Photos, more photos and even more photos (and really good ones), are one of the most important tools for selling online. No one reads .................... (well unless you are reading this), but what I mean to say is that very few people read technical details, it’s too booriiiinnnnnng, so the photo is one of the main reasons to buy. It needs to be crisp, clear and informative with detail, so if you make the assumption that you can never have enough light when taking the image, then that's a good assumption to make, but you don't need to have loads of expensive equipment.
Studio Flash lights (one big flash of light) give great light output, but can throw up random shadows, Continuous lighting (it stays on all the time like modelling lamps) can be set, to a position, where the shadows are controlled, but you usually need more continuous lighting units, to get the same output as a flash unit (but not always). Never be afraid to use a combination of continuous lighting and the flash on the camera, because with clever light positioning, it can work really well.
Taking Photos of small Objects
A photo tent, is a great way of getting a plain background, which is probably the best way to show the product, unless you are selling a lifestyle, in which case, product images along with stock photos from a reputable company are a great way to go. Some of them are only a few pence and look really professional.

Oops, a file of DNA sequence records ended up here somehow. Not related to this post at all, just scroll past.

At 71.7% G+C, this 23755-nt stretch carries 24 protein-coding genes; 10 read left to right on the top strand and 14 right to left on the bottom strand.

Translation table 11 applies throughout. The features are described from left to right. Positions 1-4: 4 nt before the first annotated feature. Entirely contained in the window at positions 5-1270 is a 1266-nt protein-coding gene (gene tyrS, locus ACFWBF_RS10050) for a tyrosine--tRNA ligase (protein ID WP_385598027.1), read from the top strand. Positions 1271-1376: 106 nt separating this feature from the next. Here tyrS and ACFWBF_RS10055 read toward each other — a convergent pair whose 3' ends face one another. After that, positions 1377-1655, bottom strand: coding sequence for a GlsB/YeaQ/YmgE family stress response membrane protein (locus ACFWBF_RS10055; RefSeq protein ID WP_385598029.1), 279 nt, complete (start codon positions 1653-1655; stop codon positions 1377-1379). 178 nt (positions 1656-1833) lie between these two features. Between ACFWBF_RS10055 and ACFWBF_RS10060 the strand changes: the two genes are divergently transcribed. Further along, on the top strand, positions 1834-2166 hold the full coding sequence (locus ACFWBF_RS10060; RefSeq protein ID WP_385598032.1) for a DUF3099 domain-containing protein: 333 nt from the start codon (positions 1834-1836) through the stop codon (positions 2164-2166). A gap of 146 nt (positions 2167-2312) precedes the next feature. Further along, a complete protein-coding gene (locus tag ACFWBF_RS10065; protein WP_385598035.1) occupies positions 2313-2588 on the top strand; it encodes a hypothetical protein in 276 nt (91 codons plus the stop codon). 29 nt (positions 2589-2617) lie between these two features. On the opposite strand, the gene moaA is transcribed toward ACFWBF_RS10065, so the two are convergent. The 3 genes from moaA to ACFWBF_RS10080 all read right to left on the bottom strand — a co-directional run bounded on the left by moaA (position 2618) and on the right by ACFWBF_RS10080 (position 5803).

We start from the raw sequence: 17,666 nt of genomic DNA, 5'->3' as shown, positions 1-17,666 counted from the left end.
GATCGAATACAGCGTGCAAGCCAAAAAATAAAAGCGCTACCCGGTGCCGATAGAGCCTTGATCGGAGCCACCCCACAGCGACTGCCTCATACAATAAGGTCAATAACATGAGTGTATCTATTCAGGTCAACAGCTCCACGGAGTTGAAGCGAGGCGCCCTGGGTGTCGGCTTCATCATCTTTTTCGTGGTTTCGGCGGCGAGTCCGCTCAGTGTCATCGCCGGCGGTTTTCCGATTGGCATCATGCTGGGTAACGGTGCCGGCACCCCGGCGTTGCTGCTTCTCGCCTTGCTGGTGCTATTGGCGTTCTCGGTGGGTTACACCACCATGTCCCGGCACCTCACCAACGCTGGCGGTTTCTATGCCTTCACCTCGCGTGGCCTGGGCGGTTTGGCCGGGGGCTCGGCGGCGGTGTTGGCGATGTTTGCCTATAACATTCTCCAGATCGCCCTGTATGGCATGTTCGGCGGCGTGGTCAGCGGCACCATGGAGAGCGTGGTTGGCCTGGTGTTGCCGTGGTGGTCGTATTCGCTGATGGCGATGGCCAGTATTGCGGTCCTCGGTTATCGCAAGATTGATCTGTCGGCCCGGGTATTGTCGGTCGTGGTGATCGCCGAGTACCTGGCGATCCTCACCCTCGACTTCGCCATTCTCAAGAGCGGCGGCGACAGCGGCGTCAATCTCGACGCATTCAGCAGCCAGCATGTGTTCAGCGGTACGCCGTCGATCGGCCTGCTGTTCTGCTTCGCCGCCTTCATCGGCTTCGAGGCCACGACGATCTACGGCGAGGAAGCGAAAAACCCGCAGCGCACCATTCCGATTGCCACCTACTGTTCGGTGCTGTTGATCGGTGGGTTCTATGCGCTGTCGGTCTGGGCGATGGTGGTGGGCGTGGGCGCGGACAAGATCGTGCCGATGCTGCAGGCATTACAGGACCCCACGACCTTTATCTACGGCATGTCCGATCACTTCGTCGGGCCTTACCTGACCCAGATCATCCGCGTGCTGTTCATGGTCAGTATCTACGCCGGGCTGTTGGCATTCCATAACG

Shiny objects are a bit of a nightmare, so if you are taking photos of jewellery, shiny ceramics or glass, then you will need to diffuse the light, or make the shiny surface matt. This sounds a bit drastic and I don't want you to start getting the sandpaper out and rubbing within an inch of your life, you can easily find matt spray, which you can use on the product take off the reflective surface and tone everything down a bit. I know what you are thinking, there goes my beautiful product in the bin, but some of the sprays are temporary and if not, what price a fantastic picture? The other alternative is to diffuse the flash, this means putting the lighting kit outside of the tent, or if you want to use a standard flash gun, either put a diffuser on the flash, or do what I do, which is get a piece of tissue and stick it to the flash head, a bit 'heath robinson', I know, but it saves money.
It’s Not an Exact Science!
Please don’t shout at me, but it is a bit of trial and error when setting up a good lighting system, whether it is a compact unit in the corner of a room or a full studio. At its most basic, lighting depends on the ambient light, bouncing about in the room, the size of the room you are in and the colour of the product you are taking. If you have a massive black item to take a photo of, then the light will be absorbed and you will need lots more for the photo, if it is a bright or reflective product, then the lighting required will be a lot less; helpful I know!
Remember that there are all sorts of gizmos that can help with creating the perfect photo, slave sensors that fire other flashes when the main flashes fire (great for shadows), channel remotes, that fire up to 16 flashes at once (brilliant for synchronised lighting) and background support systems along with white paper backdrops, but always try and keep it simple, becuase let's face it, who has the space for loads of studio equipment.